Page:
To those of you who have significant others, watch out. According to a "Peak Break-Up Times" chart created by David McCandless and Lee Byron, we are entering the year's second highest break-up time, second only to spring break.
The chart was first posted on David McCandless' Information is Beautiful website, and has since been reposted on several other news sites. McCandless and Byron searched for the frequency of "break up" and "broken up" in Facebook statuses, and also set up a program that logged the dates of changes in relationship status onto a calendar.
Does the study rely too heavily on Facebook?
"I think it relates to real life, probably, really closely," said Byron. "Just based on anecdotal evidence, it seems to match up. Anyone who has looked at the chart tends to have a positive reaction. I've also had an expert in relationships look at the graph and tell me that it maps very close to reality.
"There's no way of validating this, but it's more of a curious exploration than it is a truth," said Byron.
McCandless seconded that opinion. "I wouldn't call it a study," he said. "The intention was not to claim anything is true, it's just an interesting pattern that happens. There are all kinds of biases, Facebook was very much primarily used by young people, I'm just simply saying 'cool.'"
The chart is one piece of a larger project on breakups. The series of information graphics on ending relationships includes topics like breakup methods and "We broke up because," as well as a flow chart on how relationships come together and fall apart.
When asked why two weeks before Christmas is a peak breakup time, Byron said, "I think it has something to do with end-of-the-year reflections or thoughts of everyone heading home for the holidays." Perhaps some people realize their significant other is not someone they would want to introduce to their families.
"I can only reflect on my own experience -- would you want stay in a relationship that you felt was over through Christmas and New Year's? You don't want to be dogged by worries or pressure, you don't want to be worrying about the potential ups and downs in your relationship, you just want to clear the space," said McCandless.
"This is the season," said Dr. Dorree Lynn, a psychologist and author of "Sex for Grownups," "to be needy and greedy as opposed to the message that we try to put out. It evokes incredibly high stress and depression, culminating statistically in New Years being the highest suicide date. The reason this happens is that we have the media myth that this is supposed to be a happy, wonderful and joyous time."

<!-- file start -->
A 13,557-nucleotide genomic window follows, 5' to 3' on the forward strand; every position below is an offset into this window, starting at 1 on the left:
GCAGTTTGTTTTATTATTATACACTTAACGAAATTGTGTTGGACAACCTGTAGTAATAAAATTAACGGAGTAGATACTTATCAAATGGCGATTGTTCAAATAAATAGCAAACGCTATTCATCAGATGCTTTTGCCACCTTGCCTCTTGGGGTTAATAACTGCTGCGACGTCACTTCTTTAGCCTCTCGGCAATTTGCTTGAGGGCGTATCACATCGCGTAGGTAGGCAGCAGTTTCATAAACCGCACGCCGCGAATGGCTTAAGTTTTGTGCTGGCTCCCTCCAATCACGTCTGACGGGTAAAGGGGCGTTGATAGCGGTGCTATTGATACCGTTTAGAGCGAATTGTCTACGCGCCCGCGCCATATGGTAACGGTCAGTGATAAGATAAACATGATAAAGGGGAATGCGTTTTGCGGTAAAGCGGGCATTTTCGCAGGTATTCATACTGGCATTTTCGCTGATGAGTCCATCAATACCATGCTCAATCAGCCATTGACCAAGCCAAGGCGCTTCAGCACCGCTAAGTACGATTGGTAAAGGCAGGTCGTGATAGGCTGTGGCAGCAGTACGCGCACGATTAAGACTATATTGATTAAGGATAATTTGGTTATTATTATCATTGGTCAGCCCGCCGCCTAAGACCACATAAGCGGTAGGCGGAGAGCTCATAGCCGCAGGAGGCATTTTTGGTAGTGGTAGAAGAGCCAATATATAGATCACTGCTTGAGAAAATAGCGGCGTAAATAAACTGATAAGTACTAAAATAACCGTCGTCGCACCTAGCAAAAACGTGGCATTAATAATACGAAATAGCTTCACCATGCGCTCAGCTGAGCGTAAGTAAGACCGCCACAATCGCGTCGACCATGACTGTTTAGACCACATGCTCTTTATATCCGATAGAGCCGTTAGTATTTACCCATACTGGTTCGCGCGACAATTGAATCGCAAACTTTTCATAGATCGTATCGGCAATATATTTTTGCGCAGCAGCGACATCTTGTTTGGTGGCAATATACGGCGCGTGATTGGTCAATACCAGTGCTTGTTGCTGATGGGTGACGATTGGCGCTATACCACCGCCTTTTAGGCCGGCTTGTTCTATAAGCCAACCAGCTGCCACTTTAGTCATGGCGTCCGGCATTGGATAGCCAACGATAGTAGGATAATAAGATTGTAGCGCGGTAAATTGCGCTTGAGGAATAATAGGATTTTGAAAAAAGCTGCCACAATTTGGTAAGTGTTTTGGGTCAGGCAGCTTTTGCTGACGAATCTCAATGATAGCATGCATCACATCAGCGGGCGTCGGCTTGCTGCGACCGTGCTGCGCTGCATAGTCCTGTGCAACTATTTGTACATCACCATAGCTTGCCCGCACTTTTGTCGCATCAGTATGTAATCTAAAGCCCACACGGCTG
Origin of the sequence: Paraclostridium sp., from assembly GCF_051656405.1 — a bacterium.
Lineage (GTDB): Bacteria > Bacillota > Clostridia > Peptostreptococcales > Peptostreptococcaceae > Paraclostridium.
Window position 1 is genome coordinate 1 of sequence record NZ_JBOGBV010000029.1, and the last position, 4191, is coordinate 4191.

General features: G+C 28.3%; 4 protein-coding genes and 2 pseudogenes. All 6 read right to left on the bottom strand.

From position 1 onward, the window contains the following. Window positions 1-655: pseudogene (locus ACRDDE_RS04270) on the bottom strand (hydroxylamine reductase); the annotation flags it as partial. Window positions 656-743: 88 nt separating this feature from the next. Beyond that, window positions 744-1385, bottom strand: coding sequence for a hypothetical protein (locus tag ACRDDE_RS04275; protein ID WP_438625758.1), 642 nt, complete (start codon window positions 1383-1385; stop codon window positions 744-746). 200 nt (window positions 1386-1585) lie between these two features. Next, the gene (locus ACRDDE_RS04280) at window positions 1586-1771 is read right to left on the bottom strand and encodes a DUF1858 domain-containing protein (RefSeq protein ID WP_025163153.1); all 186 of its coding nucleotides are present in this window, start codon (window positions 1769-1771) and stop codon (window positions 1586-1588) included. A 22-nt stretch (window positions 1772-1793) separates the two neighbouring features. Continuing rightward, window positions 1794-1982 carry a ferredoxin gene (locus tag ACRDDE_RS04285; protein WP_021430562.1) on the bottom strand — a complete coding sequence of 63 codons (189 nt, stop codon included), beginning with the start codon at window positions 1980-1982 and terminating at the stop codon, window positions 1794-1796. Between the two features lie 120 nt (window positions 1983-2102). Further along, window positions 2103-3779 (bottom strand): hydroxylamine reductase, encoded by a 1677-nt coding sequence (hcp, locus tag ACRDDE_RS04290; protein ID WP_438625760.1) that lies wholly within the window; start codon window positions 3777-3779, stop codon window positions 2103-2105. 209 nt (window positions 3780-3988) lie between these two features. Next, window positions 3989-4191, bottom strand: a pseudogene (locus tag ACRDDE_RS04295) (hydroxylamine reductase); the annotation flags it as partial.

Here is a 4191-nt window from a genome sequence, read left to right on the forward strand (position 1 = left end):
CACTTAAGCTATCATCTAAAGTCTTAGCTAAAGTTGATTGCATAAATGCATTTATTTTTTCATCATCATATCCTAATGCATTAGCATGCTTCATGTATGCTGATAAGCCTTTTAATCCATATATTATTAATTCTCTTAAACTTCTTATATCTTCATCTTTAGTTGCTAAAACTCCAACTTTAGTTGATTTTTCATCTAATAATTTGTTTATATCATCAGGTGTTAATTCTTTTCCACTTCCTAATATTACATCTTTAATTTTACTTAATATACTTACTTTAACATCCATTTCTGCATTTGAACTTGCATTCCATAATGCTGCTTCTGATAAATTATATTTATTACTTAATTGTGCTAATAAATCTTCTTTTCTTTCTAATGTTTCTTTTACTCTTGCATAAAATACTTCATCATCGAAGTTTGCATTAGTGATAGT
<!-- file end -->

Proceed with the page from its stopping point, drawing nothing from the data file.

"Couples or people who are dating are in a bind," Lynn said. "It's kind of a flight or another step to commitment time. The same thing holds true for Valentine's Day. These are symbolic times where you're making a statement, and if you're not sure, particularly if you haven't been dating for several years, a lot of people have issues about gift giving and how intimate the gift giving is and they get frightened because they don't want to put pressure on the other person, but on the other hand they don't want to feel like a fool giving something and not getting anything back."
"I think the expectation of an expensive gift from a significant other can be the straw that breaks up the camel's relationship," said Brian Moylan of Gawker.com. "If you're already unhappy and thinking about pulling the trigger on a relationship, why not do it before you have to spend hundreds of dollars on a fancy watch or cufflinks or lingerie you don't even want to see your girlfriend wearing anyway? That way you get freedom and $100 you can blow at a strip club (or on some reasonably priced shoes)."
Moylan added, "People are thinking about New Year's resolutions and how to improve their lives, and sometimes the best improvement you can make is setting free the good-for-nothing mate."